Bairavi Indrakumar, Senior Clinical Pharmacist, Royal Free London NHS Foundation Trust

Getting started

Take the first step by finding out more about how your organisation is doing against key AMS indicators. Work with your peers and colleagues to better understand how things are working. PHE Fingertips and OpenPrescribing.net are examples of useful open-access sources of data that you can explore.

Talk to your key stakeholders to come up with shared objectives and work together on a plan to make improvements.

Inspire and get inspiration

Why not link up with others who are also working on AMS and AMR?

Update! We’ve been commissioned to provide AMS training in England in 2020. Find out more and book your place.

Antimicrobial stewardship – are you doing your bit?

by Jacquie Sneddon, Project Lead for the Scottish Antimicrobial Prescribing Group

Antimicrobial resistance (AMR) is one of the top threats to human healthcare with an estimated 50,000 deaths per year from resistant infection across Europe and the US. This figure will reach 10 million by 2050 unless we act now to tackle antimicrobial resistance.

With few new antibiotics in the pipeline we need to ensure we are using antibiotics appropriately – this means cut out unnecessary use and ensure when they are required that prescriptions comply with evidence-based guidance. This is the basis of antimicrobial stewardship. So what does this mean for pharmacists?

AMS is important in all sectors of pharmacy

Read more Antimicrobial stewardship – are you doing your bit?

Antimicrobial stewardship and the role of community pharmacy

Dr Jacqueline SneddonArticle by Jacqueline Sneddon, Project Lead for SAPG Chief Executive, Healthcare Improvement Scotland

As healthcare professionals, you will be aware that antimicrobial resistance (AMR) is a major public health issue and an important threat to the future of healthcare. The need to accelerate progress in tackling AMR is well established. European Antibiotic Awareness Day (EAAD) on 18 November, now part of World Antibiotic Awareness Week, is an excellent platform for raising professional and public awareness of the problem of AMR and what everyone can do to use antibiotics more wisely. Read more Antimicrobial stewardship and the role of community pharmacy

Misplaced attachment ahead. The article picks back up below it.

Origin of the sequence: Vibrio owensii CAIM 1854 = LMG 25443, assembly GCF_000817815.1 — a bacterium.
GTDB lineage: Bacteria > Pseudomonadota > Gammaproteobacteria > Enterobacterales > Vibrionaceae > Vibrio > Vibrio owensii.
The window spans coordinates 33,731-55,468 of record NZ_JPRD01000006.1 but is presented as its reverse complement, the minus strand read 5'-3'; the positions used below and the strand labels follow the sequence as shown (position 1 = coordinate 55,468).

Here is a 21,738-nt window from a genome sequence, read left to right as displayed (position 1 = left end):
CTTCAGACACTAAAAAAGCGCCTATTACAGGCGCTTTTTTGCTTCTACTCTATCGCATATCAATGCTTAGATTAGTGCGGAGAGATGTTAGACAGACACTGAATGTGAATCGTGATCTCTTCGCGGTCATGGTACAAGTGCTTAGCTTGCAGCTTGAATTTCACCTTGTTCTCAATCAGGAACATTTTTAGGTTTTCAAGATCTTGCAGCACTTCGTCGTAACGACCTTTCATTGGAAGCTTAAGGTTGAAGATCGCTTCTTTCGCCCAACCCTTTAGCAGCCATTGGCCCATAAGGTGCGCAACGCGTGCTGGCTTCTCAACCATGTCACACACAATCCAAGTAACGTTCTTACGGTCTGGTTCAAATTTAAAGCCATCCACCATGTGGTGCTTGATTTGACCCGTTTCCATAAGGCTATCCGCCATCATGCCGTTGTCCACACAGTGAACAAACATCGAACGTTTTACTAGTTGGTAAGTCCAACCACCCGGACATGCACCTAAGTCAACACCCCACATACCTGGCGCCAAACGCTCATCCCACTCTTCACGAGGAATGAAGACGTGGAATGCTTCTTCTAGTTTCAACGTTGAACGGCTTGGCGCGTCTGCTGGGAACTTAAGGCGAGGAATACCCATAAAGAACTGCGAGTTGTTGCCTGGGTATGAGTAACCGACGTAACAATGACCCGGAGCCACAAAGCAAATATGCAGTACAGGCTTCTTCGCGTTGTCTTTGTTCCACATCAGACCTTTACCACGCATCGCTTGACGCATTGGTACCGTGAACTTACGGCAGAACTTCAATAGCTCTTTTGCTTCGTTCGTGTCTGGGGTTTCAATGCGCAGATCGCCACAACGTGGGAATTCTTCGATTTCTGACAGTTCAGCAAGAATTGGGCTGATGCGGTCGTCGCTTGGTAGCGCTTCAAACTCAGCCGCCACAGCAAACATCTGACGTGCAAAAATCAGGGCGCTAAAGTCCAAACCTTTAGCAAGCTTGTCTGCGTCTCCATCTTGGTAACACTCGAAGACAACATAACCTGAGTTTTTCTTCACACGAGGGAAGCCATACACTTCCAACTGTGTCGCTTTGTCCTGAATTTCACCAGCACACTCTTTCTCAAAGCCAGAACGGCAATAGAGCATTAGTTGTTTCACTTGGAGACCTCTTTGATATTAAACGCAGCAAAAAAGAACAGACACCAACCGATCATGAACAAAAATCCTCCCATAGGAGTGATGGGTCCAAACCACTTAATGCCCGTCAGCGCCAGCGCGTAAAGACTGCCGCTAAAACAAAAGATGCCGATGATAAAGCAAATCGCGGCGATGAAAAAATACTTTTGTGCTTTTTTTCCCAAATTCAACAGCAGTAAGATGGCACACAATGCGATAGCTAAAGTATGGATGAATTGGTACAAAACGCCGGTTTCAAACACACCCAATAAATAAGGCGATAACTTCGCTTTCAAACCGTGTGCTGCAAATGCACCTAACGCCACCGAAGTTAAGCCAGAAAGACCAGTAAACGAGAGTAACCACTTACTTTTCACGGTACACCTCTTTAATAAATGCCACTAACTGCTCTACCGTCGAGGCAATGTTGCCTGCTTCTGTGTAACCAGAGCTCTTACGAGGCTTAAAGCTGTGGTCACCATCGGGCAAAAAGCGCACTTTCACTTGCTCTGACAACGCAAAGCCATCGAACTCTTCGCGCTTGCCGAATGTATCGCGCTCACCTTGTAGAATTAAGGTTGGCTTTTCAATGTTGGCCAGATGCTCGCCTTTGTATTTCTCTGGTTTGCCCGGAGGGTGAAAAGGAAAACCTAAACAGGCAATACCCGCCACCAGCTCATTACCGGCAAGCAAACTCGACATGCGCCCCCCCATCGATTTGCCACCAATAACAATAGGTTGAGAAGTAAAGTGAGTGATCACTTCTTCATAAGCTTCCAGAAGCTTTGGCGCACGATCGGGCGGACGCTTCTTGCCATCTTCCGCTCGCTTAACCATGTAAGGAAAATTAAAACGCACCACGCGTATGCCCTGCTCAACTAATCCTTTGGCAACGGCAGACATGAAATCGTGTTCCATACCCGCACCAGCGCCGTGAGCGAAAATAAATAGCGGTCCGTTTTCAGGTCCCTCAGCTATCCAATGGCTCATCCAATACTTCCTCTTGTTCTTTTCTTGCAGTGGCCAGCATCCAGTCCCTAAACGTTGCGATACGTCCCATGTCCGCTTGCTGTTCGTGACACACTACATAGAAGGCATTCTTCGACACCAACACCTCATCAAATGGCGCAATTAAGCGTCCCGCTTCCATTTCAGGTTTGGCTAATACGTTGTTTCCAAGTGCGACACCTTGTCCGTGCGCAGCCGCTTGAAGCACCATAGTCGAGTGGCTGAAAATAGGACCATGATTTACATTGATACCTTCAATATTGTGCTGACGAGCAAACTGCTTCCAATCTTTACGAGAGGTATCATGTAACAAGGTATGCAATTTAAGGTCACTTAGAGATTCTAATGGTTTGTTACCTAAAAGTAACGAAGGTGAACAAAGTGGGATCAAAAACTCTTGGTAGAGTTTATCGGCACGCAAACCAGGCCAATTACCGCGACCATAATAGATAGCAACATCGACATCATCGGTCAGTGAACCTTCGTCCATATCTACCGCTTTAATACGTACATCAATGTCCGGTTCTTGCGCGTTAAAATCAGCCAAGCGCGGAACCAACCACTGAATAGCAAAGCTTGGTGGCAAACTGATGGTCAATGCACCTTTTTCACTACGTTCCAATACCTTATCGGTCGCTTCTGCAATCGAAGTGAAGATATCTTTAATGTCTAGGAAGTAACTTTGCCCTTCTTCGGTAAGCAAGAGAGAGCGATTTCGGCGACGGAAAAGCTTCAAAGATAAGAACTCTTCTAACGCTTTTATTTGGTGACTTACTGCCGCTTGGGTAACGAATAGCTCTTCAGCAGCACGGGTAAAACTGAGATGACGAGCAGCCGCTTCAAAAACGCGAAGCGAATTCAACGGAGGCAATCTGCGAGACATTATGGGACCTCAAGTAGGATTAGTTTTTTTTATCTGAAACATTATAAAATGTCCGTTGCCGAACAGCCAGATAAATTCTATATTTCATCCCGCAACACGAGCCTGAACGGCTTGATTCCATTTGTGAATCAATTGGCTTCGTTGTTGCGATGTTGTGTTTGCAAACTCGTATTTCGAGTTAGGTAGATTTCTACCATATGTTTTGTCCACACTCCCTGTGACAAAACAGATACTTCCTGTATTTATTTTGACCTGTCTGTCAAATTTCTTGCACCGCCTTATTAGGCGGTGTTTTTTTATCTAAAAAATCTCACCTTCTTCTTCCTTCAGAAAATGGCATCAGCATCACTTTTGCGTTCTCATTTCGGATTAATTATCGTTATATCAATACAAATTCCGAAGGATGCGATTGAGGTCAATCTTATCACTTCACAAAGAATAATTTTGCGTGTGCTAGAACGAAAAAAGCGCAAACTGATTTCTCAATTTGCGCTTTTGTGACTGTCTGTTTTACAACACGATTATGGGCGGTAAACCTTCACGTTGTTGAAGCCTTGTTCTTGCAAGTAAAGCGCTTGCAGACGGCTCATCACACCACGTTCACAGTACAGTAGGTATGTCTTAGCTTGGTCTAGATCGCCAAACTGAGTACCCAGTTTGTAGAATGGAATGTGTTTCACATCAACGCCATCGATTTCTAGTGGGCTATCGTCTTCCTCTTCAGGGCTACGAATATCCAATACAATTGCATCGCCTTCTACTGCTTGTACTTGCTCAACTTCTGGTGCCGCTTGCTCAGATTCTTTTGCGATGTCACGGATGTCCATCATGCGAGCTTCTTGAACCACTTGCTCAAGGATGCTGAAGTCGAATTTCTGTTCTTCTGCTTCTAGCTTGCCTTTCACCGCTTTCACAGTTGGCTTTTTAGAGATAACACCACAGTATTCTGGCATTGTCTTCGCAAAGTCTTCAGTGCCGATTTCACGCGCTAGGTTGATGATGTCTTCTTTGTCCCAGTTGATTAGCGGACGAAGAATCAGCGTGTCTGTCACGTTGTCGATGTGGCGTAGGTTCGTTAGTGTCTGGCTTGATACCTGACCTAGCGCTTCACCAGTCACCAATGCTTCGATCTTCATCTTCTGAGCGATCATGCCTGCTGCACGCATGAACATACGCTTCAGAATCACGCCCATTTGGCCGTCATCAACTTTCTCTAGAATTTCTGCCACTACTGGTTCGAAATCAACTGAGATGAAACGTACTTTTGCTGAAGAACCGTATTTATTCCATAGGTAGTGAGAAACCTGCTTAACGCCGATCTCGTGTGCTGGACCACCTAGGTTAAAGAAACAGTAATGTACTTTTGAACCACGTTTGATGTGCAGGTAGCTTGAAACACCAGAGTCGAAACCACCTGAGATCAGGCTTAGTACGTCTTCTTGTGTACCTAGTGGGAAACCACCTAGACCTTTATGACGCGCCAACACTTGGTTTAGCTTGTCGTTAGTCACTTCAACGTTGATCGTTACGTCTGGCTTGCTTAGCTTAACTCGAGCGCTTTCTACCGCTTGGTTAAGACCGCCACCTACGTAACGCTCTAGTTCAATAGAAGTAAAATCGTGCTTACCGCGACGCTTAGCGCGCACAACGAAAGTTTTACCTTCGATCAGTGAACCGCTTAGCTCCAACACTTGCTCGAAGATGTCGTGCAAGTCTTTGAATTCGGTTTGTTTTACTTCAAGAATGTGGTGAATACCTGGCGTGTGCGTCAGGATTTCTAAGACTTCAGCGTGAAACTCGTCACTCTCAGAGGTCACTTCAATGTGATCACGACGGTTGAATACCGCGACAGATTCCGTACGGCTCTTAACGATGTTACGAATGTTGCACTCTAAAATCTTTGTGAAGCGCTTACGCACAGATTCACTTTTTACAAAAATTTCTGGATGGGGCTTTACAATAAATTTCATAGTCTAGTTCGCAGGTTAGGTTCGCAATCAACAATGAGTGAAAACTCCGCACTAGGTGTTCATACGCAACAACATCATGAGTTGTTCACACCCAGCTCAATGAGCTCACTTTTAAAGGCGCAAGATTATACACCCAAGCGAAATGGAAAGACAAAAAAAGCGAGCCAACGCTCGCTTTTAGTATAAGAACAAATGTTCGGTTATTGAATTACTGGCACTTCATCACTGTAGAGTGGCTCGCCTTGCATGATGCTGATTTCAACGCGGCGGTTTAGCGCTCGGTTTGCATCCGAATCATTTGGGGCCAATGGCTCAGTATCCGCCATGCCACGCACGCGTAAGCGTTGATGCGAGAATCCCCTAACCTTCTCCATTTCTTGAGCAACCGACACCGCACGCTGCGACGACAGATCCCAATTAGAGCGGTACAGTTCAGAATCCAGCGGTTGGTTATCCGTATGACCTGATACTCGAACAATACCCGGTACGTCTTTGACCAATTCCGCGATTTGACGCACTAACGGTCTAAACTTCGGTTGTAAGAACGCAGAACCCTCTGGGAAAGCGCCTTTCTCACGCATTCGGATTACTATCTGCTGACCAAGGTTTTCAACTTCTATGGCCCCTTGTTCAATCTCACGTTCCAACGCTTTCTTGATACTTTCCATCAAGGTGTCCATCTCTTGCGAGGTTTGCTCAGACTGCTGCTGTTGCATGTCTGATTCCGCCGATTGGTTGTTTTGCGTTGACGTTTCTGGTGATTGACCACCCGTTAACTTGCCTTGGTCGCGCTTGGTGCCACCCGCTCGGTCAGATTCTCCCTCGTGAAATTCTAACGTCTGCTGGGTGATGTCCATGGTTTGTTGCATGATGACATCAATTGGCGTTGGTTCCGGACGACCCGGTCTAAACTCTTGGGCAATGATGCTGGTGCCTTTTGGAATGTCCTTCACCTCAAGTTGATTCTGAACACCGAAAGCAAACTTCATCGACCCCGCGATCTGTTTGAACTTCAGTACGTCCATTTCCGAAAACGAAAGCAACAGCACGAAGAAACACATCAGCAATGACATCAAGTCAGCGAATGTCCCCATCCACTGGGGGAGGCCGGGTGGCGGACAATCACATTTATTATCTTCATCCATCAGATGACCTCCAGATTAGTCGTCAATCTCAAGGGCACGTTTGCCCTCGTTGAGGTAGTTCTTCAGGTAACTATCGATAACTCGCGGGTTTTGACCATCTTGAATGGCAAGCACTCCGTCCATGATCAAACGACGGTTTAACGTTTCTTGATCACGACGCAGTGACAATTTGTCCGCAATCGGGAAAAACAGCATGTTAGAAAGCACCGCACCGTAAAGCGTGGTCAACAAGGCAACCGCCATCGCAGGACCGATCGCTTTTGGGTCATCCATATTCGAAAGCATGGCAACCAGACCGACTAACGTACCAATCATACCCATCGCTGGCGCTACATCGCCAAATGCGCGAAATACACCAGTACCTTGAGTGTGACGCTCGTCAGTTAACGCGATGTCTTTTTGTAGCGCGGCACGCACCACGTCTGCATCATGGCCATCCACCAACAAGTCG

AMR and the importance of finding new ways to prevent and treat infections

jaynelawrenceBy Professor Jayne Lawrence, Chief Scientist for the Royal Pharmaceutical Society

Jim O’Neill, chair of the UK Government’s Review on Antimicrobial Resistance, has today called for vaccines and alternative approaches to be used more widely in healthcare and agriculture as an alternative to antibiotics in the fight against drug-resistant “superbugs”.

There has been much in the media recently about our currently available antibiotics becoming less effective, the fact that we must all be more responsible with their use, and the urgent need to develop new ones. However, even with increased investment, there is no guarantee that we will be able to discover new antibiotics to solve this crisis we find ourselves in. Hence the need to develop alternative ways to prevent and treat infections.

Read more AMR and the importance of finding new ways to prevent and treat infections